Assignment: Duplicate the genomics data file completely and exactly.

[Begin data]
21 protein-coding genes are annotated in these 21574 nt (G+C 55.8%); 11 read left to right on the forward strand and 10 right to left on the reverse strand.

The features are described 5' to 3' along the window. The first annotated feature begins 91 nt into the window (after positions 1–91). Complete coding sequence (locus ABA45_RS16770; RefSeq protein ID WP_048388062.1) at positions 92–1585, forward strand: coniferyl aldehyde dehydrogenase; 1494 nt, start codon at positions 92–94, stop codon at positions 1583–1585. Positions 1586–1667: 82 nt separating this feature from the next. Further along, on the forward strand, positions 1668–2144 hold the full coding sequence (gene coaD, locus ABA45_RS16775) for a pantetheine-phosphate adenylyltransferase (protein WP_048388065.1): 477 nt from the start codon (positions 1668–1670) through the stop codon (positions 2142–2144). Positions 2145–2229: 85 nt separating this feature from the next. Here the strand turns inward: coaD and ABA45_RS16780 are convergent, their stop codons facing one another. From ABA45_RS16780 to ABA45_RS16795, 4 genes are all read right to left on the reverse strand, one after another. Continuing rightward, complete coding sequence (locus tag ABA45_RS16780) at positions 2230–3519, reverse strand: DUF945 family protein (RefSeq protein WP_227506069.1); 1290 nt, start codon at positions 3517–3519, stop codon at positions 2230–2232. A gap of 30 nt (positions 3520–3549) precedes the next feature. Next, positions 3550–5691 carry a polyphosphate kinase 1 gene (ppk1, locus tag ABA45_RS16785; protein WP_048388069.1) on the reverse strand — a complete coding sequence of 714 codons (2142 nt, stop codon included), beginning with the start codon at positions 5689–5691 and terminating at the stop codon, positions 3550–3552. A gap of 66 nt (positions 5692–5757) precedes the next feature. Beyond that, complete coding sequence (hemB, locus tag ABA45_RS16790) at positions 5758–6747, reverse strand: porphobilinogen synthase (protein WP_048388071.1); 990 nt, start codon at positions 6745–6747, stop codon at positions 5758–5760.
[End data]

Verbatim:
21 protein-coding genes are annotated in these 21574 nt (G+C 55.8%); 11 read left to right on the forward strand and 10 right to left on the reverse strand.

The features are described 5' to 3' along the window. The first annotated feature begins 91 nt into the window (after positions 1–91). Complete coding sequence (locus ABA45_RS16770; RefSeq protein ID WP_048388062.1) at positions 92–1585, forward strand: coniferyl aldehyde dehydrogenase; 1494 nt, start codon at positions 92–94, stop codon at positions 1583–1585. Positions 1586–1667: 82 nt separating this feature from the next. Further along, on the forward strand, positions 1668–2144 hold the full coding sequence (gene coaD, locus ABA45_RS16775) for a pantetheine-phosphate adenylyltransferase (protein WP_048388065.1): 477 nt from the start codon (positions 1668–1670) through the stop codon (positions 2142–2144). Positions 2145–2229: 85 nt separating this feature from the next. Here the strand turns inward: coaD and ABA45_RS16780 are convergent, their stop codons facing one another. From ABA45_RS16780 to ABA45_RS16795, 4 genes are all read right to left on the reverse strand, one after another. Continuing rightward, complete coding sequence (locus tag ABA45_RS16780) at positions 2230–3519, reverse strand: DUF945 family protein (RefSeq protein WP_227506069.1); 1290 nt, start codon at positions 3517–3519, stop codon at positions 2230–2232. A gap of 30 nt (positions 3520–3549) precedes the next feature. Next, positions 3550–5691 carry a polyphosphate kinase 1 gene (ppk1, locus tag ABA45_RS16785; protein WP_048388069.1) on the reverse strand — a complete coding sequence of 714 codons (2142 nt, stop codon included), beginning with the start codon at positions 5689–5691 and terminating at the stop codon, positions 3550–3552. A gap of 66 nt (positions 5692–5757) precedes the next feature. Beyond that, complete coding sequence (hemB, locus tag ABA45_RS16790) at positions 5758–6747, reverse strand: porphobilinogen synthase (protein WP_048388071.1); 990 nt, start codon at positions 6745–6747, stop codon at positions 5758–5760.